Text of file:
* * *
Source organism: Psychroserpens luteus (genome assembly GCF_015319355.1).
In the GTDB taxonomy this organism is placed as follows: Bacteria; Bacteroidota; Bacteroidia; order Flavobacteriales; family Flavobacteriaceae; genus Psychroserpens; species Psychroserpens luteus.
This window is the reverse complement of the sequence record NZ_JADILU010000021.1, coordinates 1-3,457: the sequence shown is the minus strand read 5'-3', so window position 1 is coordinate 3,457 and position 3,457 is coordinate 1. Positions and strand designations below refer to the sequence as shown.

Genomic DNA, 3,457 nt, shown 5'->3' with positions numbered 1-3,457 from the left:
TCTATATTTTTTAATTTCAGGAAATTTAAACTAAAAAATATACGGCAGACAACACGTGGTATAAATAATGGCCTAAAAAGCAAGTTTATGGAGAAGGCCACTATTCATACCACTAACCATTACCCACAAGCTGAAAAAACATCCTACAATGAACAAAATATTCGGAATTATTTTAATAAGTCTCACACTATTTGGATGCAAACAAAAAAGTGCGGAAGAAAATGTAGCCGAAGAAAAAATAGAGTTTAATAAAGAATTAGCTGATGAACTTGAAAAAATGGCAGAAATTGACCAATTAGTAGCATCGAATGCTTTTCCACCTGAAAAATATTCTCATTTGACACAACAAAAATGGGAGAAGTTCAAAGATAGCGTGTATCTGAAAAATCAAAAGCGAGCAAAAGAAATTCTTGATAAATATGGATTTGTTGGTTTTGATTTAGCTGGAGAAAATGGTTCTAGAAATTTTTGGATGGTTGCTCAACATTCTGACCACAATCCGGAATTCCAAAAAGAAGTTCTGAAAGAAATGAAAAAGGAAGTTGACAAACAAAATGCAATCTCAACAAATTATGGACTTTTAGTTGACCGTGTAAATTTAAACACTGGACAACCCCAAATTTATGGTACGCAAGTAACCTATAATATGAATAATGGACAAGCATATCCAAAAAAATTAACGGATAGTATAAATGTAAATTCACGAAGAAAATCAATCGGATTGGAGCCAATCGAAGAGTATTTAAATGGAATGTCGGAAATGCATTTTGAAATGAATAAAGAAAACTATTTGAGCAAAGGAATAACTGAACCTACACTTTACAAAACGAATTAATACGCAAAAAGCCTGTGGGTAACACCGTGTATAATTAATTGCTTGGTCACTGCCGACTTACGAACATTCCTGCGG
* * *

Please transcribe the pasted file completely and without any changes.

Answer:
Source organism: Psychroserpens luteus (genome assembly GCF_015319355.1).
In the GTDB taxonomy this organism is placed as follows: Bacteria; Bacteroidota; Bacteroidia; order Flavobacteriales; family Flavobacteriaceae; genus Psychroserpens; species Psychroserpens luteus.
This window is the reverse complement of the sequence record NZ_JADILU010000021.1, coordinates 1-3,457: the sequence shown is the minus strand read 5'-3', so window position 1 is coordinate 3,457 and position 3,457 is coordinate 1. Positions and strand designations below refer to the sequence as shown.

Genomic DNA, 3,457 nt, shown 5'->3' with positions numbered 1-3,457 from the left:
TCTATATTTTTTAATTTCAGGAAATTTAAACTAAAAAATATACGGCAGACAACACGTGGTATAAATAATGGCCTAAAAAGCAAGTTTATGGAGAAGGCCACTATTCATACCACTAACCATTACCCACAAGCTGAAAAAACATCCTACAATGAACAAAATATTCGGAATTATTTTAATAAGTCTCACACTATTTGGATGCAAACAAAAAAGTGCGGAAGAAAATGTAGCCGAAGAAAAAATAGAGTTTAATAAAGAATTAGCTGATGAACTTGAAAAAATGGCAGAAATTGACCAATTAGTAGCATCGAATGCTTTTCCACCTGAAAAATATTCTCATTTGACACAACAAAAATGGGAGAAGTTCAAAGATAGCGTGTATCTGAAAAATCAAAAGCGAGCAAAAGAAATTCTTGATAAATATGGATTTGTTGGTTTTGATTTAGCTGGAGAAAATGGTTCTAGAAATTTTTGGATGGTTGCTCAACATTCTGACCACAATCCGGAATTCCAAAAAGAAGTTCTGAAAGAAATGAAAAAGGAAGTTGACAAACAAAATGCAATCTCAACAAATTATGGACTTTTAGTTGACCGTGTAAATTTAAACACTGGACAACCCCAAATTTATGGTACGCAAGTAACCTATAATATGAATAATGGACAAGCATATCCAAAAAAATTAACGGATAGTATAAATGTAAATTCACGAAGAAAATCAATCGGATTGGAGCCAATCGAAGAGTATTTAAATGGAATGTCGGAAATGCATTTTGAAATGAATAAAGAAAACTATTTGAGCAAAGGAATAACTGAACCTACACTTTACAAAACGAATTAATACGCAAAAAGCCTGTGGGTAACACCGTGTATAATTAATTGCTTGGTCACTGCCGACTTACGAACATTCCTGCGG